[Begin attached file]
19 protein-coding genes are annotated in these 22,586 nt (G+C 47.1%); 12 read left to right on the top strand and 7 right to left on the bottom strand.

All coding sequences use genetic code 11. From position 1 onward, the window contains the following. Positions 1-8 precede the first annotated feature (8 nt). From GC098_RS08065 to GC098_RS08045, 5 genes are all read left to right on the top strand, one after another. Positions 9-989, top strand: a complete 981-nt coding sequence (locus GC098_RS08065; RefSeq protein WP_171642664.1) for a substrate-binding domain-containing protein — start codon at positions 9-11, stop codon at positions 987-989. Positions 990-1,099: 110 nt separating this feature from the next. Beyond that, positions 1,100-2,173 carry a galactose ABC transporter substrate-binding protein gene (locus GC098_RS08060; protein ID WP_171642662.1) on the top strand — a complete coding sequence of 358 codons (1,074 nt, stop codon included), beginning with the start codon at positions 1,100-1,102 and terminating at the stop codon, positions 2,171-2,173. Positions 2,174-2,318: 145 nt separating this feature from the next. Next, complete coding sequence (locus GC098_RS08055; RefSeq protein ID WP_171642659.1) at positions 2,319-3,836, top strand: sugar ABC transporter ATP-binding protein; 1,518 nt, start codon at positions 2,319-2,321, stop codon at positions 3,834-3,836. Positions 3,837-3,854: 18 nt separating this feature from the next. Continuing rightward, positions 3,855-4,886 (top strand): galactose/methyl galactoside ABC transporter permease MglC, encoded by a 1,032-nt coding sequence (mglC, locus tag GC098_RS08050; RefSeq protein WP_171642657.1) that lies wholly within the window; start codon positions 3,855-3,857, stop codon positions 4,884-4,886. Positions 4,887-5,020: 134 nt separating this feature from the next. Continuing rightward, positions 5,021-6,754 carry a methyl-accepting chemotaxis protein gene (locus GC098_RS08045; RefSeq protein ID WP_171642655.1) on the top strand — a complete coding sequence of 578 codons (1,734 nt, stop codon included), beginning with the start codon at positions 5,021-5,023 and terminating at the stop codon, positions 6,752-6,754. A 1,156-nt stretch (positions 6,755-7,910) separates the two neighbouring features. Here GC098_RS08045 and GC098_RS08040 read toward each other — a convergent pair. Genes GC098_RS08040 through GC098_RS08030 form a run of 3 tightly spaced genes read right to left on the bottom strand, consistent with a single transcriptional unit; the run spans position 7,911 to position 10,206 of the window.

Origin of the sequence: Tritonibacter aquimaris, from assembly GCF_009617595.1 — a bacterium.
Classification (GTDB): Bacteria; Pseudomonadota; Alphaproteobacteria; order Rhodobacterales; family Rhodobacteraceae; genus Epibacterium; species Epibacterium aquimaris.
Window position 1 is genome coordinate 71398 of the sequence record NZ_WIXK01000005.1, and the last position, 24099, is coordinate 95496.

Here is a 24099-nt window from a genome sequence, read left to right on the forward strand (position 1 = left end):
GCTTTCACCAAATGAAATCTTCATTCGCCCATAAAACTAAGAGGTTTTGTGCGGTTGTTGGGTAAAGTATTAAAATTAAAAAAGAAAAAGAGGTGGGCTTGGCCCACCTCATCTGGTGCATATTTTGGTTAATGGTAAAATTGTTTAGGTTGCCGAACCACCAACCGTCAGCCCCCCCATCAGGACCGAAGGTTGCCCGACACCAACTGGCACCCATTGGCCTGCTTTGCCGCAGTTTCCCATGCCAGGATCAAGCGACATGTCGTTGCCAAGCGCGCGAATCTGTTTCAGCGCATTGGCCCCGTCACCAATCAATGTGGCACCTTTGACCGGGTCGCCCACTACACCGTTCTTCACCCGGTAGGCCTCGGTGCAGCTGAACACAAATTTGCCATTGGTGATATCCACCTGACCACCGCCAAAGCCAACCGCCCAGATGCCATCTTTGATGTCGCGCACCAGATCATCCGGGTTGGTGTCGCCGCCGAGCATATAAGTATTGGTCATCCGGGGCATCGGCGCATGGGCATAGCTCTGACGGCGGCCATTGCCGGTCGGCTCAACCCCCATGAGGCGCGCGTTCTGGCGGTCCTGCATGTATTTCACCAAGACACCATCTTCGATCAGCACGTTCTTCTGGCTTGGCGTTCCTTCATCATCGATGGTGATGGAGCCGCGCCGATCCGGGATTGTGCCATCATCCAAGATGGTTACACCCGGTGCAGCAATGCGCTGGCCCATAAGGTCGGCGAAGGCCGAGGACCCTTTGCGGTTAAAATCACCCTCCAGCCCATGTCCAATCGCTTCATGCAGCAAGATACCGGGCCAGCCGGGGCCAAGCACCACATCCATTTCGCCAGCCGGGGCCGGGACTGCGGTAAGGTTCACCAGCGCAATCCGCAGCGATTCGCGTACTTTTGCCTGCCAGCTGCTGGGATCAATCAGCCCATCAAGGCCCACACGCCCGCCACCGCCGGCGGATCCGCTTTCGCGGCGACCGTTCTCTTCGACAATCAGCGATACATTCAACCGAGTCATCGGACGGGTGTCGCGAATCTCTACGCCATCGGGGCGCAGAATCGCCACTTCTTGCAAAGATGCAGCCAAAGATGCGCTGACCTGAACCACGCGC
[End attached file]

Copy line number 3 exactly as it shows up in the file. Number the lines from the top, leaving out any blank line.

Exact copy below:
Origin of the sequence: Tritonibacter aquimaris, from assembly GCF_009617595.1 — a bacterium.